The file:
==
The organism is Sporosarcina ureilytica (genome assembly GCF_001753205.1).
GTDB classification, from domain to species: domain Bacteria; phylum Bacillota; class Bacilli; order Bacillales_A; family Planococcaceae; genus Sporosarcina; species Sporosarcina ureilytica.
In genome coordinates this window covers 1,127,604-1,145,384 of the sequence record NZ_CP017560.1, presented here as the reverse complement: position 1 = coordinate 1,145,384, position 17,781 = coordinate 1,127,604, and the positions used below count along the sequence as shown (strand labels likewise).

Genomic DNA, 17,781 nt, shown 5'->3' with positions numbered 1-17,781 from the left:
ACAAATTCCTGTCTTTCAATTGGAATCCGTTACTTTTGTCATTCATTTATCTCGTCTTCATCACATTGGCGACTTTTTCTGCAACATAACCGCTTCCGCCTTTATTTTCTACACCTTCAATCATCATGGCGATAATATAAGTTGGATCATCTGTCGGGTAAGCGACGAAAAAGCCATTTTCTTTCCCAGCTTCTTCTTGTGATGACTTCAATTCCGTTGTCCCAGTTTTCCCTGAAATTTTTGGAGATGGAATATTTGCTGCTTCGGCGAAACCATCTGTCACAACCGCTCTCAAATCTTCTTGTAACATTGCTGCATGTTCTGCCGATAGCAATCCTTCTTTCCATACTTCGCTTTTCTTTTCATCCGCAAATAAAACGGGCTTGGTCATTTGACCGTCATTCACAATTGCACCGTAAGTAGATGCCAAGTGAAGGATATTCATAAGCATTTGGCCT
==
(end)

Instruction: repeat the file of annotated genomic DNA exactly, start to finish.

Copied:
The organism is Sporosarcina ureilytica (genome assembly GCF_001753205.1).
GTDB classification, from domain to species: domain Bacteria; phylum Bacillota; class Bacilli; order Bacillales_A; family Planococcaceae; genus Sporosarcina; species Sporosarcina ureilytica.
In genome coordinates this window covers 1,127,604-1,145,384 of the sequence record NZ_CP017560.1, presented here as the reverse complement: position 1 = coordinate 1,145,384, position 17,781 = coordinate 1,127,604, and the positions used below count along the sequence as shown (strand labels likewise).

Genomic DNA, 17,781 nt, shown 5'->3' with positions numbered 1-17,781 from the left:
ACAAATTCCTGTCTTTCAATTGGAATCCGTTACTTTTGTCATTCATTTATCTCGTCTTCATCACATTGGCGACTTTTTCTGCAACATAACCGCTTCCGCCTTTATTTTCTACACCTTCAATCATCATGGCGATAATATAAGTTGGATCATCTGTCGGGTAAGCGACGAAAAAGCCATTTTCTTTCCCAGCTTCTTCTTGTGATGACTTCAATTCCGTTGTCCCAGTTTTCCCTGAAATTTTTGGAGATGGAATATTTGCTGCTTCGGCGAAACCATCTGTCACAACCGCTCTCAAATCTTCTTGTAACATTGCTGCATGTTCTGCCGATAGCAATCCTTCTTTCCATACTTCGCTTTTCTTTTCATCCGCAAATAAAACGGGCTTGGTCATTTGACCGTCATTCACAATTGCACCGTAAGTAGATGCCAAGTGAAGGATATTCATAAGCATTTGGCCT